Last time we highlighted some of the differences between active and passive media consumption.
Another distinction that needs to be made for audio-only advertising is emotional versus logical persuasion. There’s certainly a lot of value to persuading with facts, figures, and data, but numbers don’t always convey well in audio ads. To a passive listener, they’re often just noise. In this context, noise is anything that disrupts the message, flow, or brand recognition. If you’ve got an interesting fact to relay, by all means do it, but do it in a way that is simple, accessible, and if at all possible, emotional.
Emotion is at the heart of audio branding and audio advertising. All sounds have emotions. I’m not even talking about just music. All sounds imply certain things and evoke certain images and textures. This is why I get frustrated when people are so hyper-focused on text in an audio-only medium. The ad starts with a script, but ends as sound. You need to be able to conceptualize and compose the sound of the completed ad the way a painter would approach a painting. You don’t just tell somebody what the painting’s going to be and call it a day. It doesn’t affect anyone until it’s brought to life. All those elements – the voice, sound effects, and music – play a part in setting the emotional tone and building an audio brand. You need to take as much control of your sound pallet as a painter would with a traditional colour palette. An audio branding strategy establishes this palette and keeps it consistent. It doesn’t matter if it’s audio or visual branding, brand elements and strategy need to be decided on the brand level. If it’s decided on the vendor level, you’re getting a different set of colours every time.
Music and emotion have a unique relationship. Not only do all sounds carry emotions, but sounds and emotions are both processed in the limbic system. Also worth noting that sound reaches the brain faster than sight. If you hear a startling sound, you react instinctively and instantaneously. If you’re driving down a dark highway and see a deer, there’s a moment of hesitation. The speed and the path of sound make for a direct pipeline into people’s emotions.
Emotional persuasion is so important because most purchase decisions are emotionally based. I’ve seen it divided in several ways. In his book Sound Business, Julian Treasure cites that purchases are 70% emotional versus 30% intellectual. I’ve seen other sources say it’s as high as 90%. Regardless, it’s always a strong majority. Persuading someone logically is certainly valid, but if your product or service is similar to your competitors, emotional appeal will ultimately tip the scales. And who’s going to have more emotional appeal? The one with the stronger brand.
As indicated in part one of this blog, we rely on sight the most, and as a result, visual branding tends to get more attention than audio branding. And this is fine if your brand touchpoints are all visual-only. If your brand media is limited to a website and print media, you can probably get by with just logo, colour, and typeface. But if you find yourself in an audio only medium, none of that carries over. When people can’t see the brand, they have to hear the brand. Suddenly instead of branding with logo, colour, and typeface, we have to resort to sound, voice, and music. When you have guidelines set in place, and they’re working concurrently with congruent audio products, your sound will become inseparable from the rest of your brand. Your ad will simply sound like your ad.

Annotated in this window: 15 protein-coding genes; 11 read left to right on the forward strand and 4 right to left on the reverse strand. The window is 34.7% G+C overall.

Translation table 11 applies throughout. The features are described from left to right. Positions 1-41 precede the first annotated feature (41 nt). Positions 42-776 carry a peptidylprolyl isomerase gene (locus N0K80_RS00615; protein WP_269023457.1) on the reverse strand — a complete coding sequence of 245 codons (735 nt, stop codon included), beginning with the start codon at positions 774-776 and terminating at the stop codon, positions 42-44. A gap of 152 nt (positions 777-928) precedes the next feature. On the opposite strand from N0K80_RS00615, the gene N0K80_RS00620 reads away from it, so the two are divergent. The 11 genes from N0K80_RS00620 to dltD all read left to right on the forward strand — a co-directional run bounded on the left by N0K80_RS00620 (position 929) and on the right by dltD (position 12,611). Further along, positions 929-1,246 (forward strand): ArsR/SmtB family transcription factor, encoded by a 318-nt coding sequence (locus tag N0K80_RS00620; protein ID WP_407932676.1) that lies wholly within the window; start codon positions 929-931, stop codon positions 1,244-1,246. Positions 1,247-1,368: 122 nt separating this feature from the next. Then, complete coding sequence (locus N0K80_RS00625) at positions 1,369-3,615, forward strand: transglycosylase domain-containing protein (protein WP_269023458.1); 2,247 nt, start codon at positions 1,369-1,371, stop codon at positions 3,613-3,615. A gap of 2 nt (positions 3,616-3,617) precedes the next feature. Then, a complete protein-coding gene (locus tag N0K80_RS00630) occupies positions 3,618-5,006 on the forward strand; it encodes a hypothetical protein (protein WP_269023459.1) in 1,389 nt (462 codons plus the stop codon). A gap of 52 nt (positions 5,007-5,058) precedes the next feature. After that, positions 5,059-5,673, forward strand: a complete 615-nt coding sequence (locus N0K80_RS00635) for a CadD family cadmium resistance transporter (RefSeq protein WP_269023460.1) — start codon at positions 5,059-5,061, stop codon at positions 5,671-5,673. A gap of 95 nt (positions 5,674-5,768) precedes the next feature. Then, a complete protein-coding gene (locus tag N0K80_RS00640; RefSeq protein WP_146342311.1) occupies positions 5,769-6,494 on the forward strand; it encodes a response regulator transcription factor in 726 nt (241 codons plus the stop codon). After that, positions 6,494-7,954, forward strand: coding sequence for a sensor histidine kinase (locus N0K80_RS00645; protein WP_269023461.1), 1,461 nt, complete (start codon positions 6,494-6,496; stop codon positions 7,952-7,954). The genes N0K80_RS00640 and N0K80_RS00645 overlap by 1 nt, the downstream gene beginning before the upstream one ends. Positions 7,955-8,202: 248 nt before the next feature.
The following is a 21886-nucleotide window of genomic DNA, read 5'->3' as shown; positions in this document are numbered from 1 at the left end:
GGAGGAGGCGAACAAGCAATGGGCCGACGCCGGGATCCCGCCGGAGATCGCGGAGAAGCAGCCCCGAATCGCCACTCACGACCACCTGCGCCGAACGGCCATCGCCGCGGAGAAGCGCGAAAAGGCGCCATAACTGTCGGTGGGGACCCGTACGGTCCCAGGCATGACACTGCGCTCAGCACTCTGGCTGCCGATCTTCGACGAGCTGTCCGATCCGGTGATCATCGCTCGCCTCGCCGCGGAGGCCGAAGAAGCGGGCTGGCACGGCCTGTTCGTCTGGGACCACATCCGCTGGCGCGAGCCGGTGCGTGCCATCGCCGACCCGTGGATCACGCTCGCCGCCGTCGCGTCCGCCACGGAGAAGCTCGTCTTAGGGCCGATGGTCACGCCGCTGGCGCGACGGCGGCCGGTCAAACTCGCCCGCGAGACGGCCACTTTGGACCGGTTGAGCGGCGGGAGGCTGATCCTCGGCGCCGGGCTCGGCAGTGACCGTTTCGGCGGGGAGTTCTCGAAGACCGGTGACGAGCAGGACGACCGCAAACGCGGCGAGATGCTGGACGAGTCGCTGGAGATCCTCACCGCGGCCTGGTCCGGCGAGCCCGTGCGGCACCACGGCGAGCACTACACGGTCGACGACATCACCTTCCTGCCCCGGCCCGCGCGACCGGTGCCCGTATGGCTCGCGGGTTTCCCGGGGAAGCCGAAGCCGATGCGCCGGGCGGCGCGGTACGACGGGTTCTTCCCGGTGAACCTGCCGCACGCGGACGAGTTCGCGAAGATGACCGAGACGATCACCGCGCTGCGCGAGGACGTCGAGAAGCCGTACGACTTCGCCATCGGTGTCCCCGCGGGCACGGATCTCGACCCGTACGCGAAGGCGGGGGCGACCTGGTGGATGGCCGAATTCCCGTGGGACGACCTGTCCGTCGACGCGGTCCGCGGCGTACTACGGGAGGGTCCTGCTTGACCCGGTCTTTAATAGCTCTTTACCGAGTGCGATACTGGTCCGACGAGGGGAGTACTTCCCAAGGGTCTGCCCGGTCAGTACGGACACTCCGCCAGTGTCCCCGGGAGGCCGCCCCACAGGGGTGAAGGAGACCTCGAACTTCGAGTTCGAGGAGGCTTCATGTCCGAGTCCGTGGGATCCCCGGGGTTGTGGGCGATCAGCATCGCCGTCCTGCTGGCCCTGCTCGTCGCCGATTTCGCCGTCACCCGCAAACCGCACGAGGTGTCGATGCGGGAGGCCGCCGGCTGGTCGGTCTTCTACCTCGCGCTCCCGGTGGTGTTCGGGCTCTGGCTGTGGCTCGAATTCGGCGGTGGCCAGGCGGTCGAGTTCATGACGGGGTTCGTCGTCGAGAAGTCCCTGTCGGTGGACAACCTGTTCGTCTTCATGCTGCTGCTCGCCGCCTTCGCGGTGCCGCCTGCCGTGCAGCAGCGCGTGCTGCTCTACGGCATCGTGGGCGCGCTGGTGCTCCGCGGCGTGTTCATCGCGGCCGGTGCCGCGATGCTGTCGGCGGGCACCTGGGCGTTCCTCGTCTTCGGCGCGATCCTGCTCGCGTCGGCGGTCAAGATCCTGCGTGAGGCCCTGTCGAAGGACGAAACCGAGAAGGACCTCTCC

One of the keys to a successful audio brand is time and consistency. This is how you go from being noise to being part of the public consciousness. If the sound of your ad changes with every campaign, you’re not only starting over each time in terms of branding, but you’re not building a relationship with the public. You’re not bringing them along on your journey. In audio branding, Consistency + Time = Trust. And trust is the key to business. If there’s no trust, there’s no sale.
I’d like to leave you with what I call the Audio Branding Challenge. I’ve spoken on this before, but it bears repeating here. The goal of an audio brand, and one of the signs of its success, are being able to answer yes to the following questions.
- Does it Engage the Passive Listener? In other words, can people not be paying direct attention, and still know that it’s you?
- Does it Work Without Visuals? When visual and auditory media work concurrently, they strengthen each other, but if the sound doesn’t stand on its own, you may have to go back to the drawing board. For more on this, see the previous Tyton Blog.
- Does it Still Work Without Your Name? A lot of folks might balk at this one, and I’m not saying you should remove your name from the ad, but if you’ve been growing your audio brand with the necessary frequency and consistency, it can be done. Without paying direct attention to the words, your audience should recognize you within the first few seconds. When they recognize the brand sound, there’s a shift in perception. Suddenly you’re a familiar acquaintance instead of a stranger. You transcend the noise and step out of the background. You’ve brought the listener into your world. The familiar pace, feel, music, voice, writing style, and of course the audio logo will set a tone that will function with just as much speed and efficacy, if not more, than your visual brand.